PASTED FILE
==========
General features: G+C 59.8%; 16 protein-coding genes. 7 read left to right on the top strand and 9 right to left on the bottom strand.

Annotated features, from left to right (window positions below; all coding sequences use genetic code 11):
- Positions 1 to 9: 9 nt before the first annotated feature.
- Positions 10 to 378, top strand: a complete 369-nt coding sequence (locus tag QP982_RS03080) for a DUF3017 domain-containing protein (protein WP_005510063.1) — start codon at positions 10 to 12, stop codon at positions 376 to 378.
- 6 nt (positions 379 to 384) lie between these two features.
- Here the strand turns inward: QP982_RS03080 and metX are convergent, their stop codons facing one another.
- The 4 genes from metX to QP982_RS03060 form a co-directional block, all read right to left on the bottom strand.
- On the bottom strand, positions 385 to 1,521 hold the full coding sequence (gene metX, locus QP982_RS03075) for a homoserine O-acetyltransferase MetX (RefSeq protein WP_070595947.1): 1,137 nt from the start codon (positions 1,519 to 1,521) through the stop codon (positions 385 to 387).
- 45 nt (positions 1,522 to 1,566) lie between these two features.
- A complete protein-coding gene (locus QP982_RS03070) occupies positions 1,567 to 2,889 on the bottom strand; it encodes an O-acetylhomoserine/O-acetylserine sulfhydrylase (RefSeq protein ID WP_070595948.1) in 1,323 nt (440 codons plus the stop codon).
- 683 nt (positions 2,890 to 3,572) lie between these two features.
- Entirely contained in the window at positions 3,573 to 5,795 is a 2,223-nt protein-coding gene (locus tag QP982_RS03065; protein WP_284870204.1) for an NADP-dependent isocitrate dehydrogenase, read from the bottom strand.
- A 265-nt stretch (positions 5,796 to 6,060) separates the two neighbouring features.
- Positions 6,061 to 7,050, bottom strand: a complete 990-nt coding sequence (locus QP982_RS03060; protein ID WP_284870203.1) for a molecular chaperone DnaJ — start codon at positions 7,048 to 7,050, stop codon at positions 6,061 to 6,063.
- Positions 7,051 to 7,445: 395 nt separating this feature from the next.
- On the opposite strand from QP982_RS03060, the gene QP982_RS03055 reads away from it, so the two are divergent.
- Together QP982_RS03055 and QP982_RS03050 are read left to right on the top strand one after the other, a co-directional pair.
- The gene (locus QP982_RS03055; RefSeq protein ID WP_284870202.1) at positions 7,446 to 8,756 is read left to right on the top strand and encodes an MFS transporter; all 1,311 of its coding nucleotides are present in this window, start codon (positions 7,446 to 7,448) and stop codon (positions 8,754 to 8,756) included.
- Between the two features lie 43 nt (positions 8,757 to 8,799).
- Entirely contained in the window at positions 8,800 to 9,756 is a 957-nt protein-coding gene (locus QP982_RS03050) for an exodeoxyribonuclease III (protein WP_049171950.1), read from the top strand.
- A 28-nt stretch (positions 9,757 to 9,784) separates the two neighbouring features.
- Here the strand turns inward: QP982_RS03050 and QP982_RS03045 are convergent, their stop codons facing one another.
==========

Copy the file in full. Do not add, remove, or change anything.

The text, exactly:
General features: G+C 59.8%; 16 protein-coding genes. 7 read left to right on the top strand and 9 right to left on the bottom strand.

Annotated features, from left to right (window positions below; all coding sequences use genetic code 11):
- Positions 1 to 9: 9 nt before the first annotated feature.
- Positions 10 to 378, top strand: a complete 369-nt coding sequence (locus tag QP982_RS03080) for a DUF3017 domain-containing protein (protein WP_005510063.1) — start codon at positions 10 to 12, stop codon at positions 376 to 378.
- 6 nt (positions 379 to 384) lie between these two features.
- Here the strand turns inward: QP982_RS03080 and metX are convergent, their stop codons facing one another.
- The 4 genes from metX to QP982_RS03060 form a co-directional block, all read right to left on the bottom strand.
- On the bottom strand, positions 385 to 1,521 hold the full coding sequence (gene metX, locus QP982_RS03075) for a homoserine O-acetyltransferase MetX (RefSeq protein WP_070595947.1): 1,137 nt from the start codon (positions 1,519 to 1,521) through the stop codon (positions 385 to 387).
- 45 nt (positions 1,522 to 1,566) lie between these two features.
- A complete protein-coding gene (locus QP982_RS03070) occupies positions 1,567 to 2,889 on the bottom strand; it encodes an O-acetylhomoserine/O-acetylserine sulfhydrylase (RefSeq protein ID WP_070595948.1) in 1,323 nt (440 codons plus the stop codon).
- 683 nt (positions 2,890 to 3,572) lie between these two features.
- Entirely contained in the window at positions 3,573 to 5,795 is a 2,223-nt protein-coding gene (locus tag QP982_RS03065; protein WP_284870204.1) for an NADP-dependent isocitrate dehydrogenase, read from the bottom strand.
- A 265-nt stretch (positions 5,796 to 6,060) separates the two neighbouring features.
- Positions 6,061 to 7,050, bottom strand: a complete 990-nt coding sequence (locus QP982_RS03060; protein ID WP_284870203.1) for a molecular chaperone DnaJ — start codon at positions 7,048 to 7,050, stop codon at positions 6,061 to 6,063.
- Positions 7,051 to 7,445: 395 nt separating this feature from the next.
- On the opposite strand from QP982_RS03060, the gene QP982_RS03055 reads away from it, so the two are divergent.
- Together QP982_RS03055 and QP982_RS03050 are read left to right on the top strand one after the other, a co-directional pair.
- The gene (locus QP982_RS03055; RefSeq protein ID WP_284870202.1) at positions 7,446 to 8,756 is read left to right on the top strand and encodes an MFS transporter; all 1,311 of its coding nucleotides are present in this window, start codon (positions 7,446 to 7,448) and stop codon (positions 8,754 to 8,756) included.
- Between the two features lie 43 nt (positions 8,757 to 8,799).
- Entirely contained in the window at positions 8,800 to 9,756 is a 957-nt protein-coding gene (locus QP982_RS03050) for an exodeoxyribonuclease III (protein WP_049171950.1), read from the top strand.
- A 28-nt stretch (positions 9,757 to 9,784) separates the two neighbouring features.
- Here the strand turns inward: QP982_RS03050 and QP982_RS03045 are convergent, their stop codons facing one another.